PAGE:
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Wedding Gift for Sri Lankan Couple


Jul 28th, 2004, 08:28 AM
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Wedding Gift for Sri Lankan Couple

My husband may be going back to Sri Lanka in December and has been told that if he is there a business associate would like him to come to his son's wedding in Colombo. He is very pleased and flattered they would invite him.

We have no idea about Sri Lankan wedding customs can anyone make suggestions? What is an appropriate gift for the couple? What should we do and not do at the wedding. I don't have any information about the couple such as their religion so I'm really at a loss as to what would be appropriate.
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Jul 29th, 2004, 01:47 AM
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I actually called an Indian friend of mine about this because my initial thought was that a gift was not strictly necessary. I have been to several Hindu and Moslem weddings, but they were for close friends of mine, so I gave them a gift. However, my thought (with which my friend concurred) was that a business associate or other person who is not really known to the families is not really expected to bring a gift. Your presence at the wedding is a gesture on its own. If you really want to give something, then I would suggest something like a clock or other small decorative household item. A piece of Waterford or other crystal like a small vase would also be a good choice. I am fairly sure you will not find a gift table at the wedding, so your husband should give the gift to his business associate before the wedding.

I am assuming the wedding is a Hindu one given that it is in Sri Lanka. It is possible that it is Muslim, Buddhist, Sikh, Jain, Parsee or even Christian (leaving out the more minor Indian religions); however while the ceremonies are different, the gift issue is the same.

As for what you should and should not do, there are no real rules. If you have questions do ask, as Indians love to explain their customs. It is possible that the ceremony and a lunch or dinner will be held at the temple at the same time, or there may be a ceremony during the day or early evening and then a dinner at a hotel later that day or the next. You would need to find out what events you are invited to. In either case, I would dress modestly in terms of showing bare skin. For a man, a suit would not be out of place, although a jacket might be very warm, and you will probably find many men just in trousers and shirts, or national dress like a dhoti. A dress or even a nice pant suit is fine for women. Don?t' be surprised if the ceremony seems to be ignored and people are chatting, milling around and eating during it. The Hindu and Moslem ceremonies are longish with several parts, so people don't pay full attention, in my experience. People will come late and leave during the ceremony as well. You will undoubtedly find someone who will be happy to explain all the parts to you. In a Muslim wedding (at least the few I have been to), the bride is not there for much of it and shows up toward the end. If it is a Christian ceremony, it will be like other Christian weddings you have been to. Can?t speak for Jain or Parsee, I would love to hear about it if it turns out to be one of those.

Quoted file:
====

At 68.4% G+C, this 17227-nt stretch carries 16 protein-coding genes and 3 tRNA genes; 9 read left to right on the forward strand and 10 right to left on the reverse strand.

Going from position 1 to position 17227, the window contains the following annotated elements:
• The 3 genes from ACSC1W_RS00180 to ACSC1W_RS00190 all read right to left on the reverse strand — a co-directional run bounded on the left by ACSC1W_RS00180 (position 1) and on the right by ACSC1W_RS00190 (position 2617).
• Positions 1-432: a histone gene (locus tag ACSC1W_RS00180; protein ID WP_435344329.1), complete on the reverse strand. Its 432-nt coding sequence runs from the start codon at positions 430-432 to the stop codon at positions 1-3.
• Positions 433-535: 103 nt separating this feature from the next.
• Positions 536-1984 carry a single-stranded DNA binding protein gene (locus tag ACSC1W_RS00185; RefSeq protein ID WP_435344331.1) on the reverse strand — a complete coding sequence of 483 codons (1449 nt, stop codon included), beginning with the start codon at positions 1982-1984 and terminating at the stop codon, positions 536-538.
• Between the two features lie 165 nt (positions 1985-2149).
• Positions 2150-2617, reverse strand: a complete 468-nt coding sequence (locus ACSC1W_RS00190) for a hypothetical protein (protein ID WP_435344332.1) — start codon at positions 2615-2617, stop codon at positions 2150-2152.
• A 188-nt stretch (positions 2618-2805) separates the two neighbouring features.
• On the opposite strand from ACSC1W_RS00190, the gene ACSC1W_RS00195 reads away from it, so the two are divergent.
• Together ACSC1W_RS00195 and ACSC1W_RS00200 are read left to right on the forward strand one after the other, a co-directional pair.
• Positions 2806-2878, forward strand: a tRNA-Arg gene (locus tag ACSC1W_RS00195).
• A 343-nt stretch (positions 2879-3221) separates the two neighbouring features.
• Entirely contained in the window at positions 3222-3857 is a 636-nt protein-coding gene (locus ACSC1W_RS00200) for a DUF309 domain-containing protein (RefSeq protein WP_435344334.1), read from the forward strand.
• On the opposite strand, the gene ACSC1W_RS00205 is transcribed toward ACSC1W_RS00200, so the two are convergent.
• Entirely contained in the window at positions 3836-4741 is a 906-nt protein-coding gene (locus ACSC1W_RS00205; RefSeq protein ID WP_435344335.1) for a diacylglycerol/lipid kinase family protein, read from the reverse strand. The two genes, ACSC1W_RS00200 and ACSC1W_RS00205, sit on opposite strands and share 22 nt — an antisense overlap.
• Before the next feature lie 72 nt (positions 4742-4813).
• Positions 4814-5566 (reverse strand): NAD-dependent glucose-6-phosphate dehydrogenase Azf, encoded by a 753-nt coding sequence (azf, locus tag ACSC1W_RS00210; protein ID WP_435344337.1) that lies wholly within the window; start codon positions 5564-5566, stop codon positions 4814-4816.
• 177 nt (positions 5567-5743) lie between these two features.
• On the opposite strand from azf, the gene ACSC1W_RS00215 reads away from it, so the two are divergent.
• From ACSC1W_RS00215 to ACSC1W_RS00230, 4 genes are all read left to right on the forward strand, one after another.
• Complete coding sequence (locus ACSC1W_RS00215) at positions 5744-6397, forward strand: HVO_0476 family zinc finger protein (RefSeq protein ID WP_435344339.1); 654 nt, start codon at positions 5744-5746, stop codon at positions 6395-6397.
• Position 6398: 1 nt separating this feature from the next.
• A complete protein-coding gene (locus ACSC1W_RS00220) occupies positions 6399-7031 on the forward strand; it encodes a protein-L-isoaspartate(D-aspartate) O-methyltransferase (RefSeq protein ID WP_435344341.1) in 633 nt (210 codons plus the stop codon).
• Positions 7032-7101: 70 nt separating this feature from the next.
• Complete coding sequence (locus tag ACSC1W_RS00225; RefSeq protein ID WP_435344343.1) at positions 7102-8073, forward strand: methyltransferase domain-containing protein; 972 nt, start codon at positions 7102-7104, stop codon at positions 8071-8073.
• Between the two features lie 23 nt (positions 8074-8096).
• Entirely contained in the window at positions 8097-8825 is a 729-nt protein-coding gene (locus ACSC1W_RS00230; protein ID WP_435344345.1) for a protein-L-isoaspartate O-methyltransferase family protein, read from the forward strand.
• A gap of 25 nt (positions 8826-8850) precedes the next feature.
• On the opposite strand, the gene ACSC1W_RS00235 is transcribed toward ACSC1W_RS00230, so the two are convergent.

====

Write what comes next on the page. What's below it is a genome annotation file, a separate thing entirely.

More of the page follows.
You might run a search on the web or go to your library and do some research on wedding customs.
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Jul 29th, 2004, 09:06 AM
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I would also add that you're better off wearing pants in the event that you have to sit on the floor.
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Aug 1st, 2004, 11:51 AM
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I am very greatful for the information. It would be in December so I won't know till then. I did try searching on the web but wasn't successful.
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Aug 8th, 2004, 04:50 AM
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Generally articles in silver are often gifted at auspicious occasions in this part of the world. A small silver photo frame or candle holders or salt and pepper shakers are just some ideas depending on your budget. Cicerone's point re gift table is well made and I would advise your husband to place a visiting card inside the wrapping paper as well as a card on it. Weddings are normally very crowded and often the cards taped on the top of the wrapping paper get lost. Even better would be to send the gift across to your business associate or the residence in advance of the wedding.
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Aug 17th, 2004, 07:52 PM
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Hey..Hope my reply is not too late ( considering the wedding is in December), but Iv really been to busy to check on to this site lately
Well i dont think you really have to worry too much on the gift. Most weddings are taken quite similarly to ones taken in any western country, and people are not too sensitive about the nature of the gift.
A Hindu or Muslim wedding might be a bit more ceromonious or cultured, but my guess is it will probably be a Bhuddist wedding. If so there will be a formal reception at first ( no church) and then it will be followed by a party which will normaly be held in a big hall / hotel.I wouldnt wear a Tux, but a suit would be appropriate to almost any wedding.
As for the gift, an elegant tea set would be nice enough.
And I really worry about the etiquette unless its a muslim wedding.
If there is anythin else in particular that you would want to know then pls mail me at [email protected]
Good Luck
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Sep 1st, 2004, 07:16 PM
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Thanks again for all the help!
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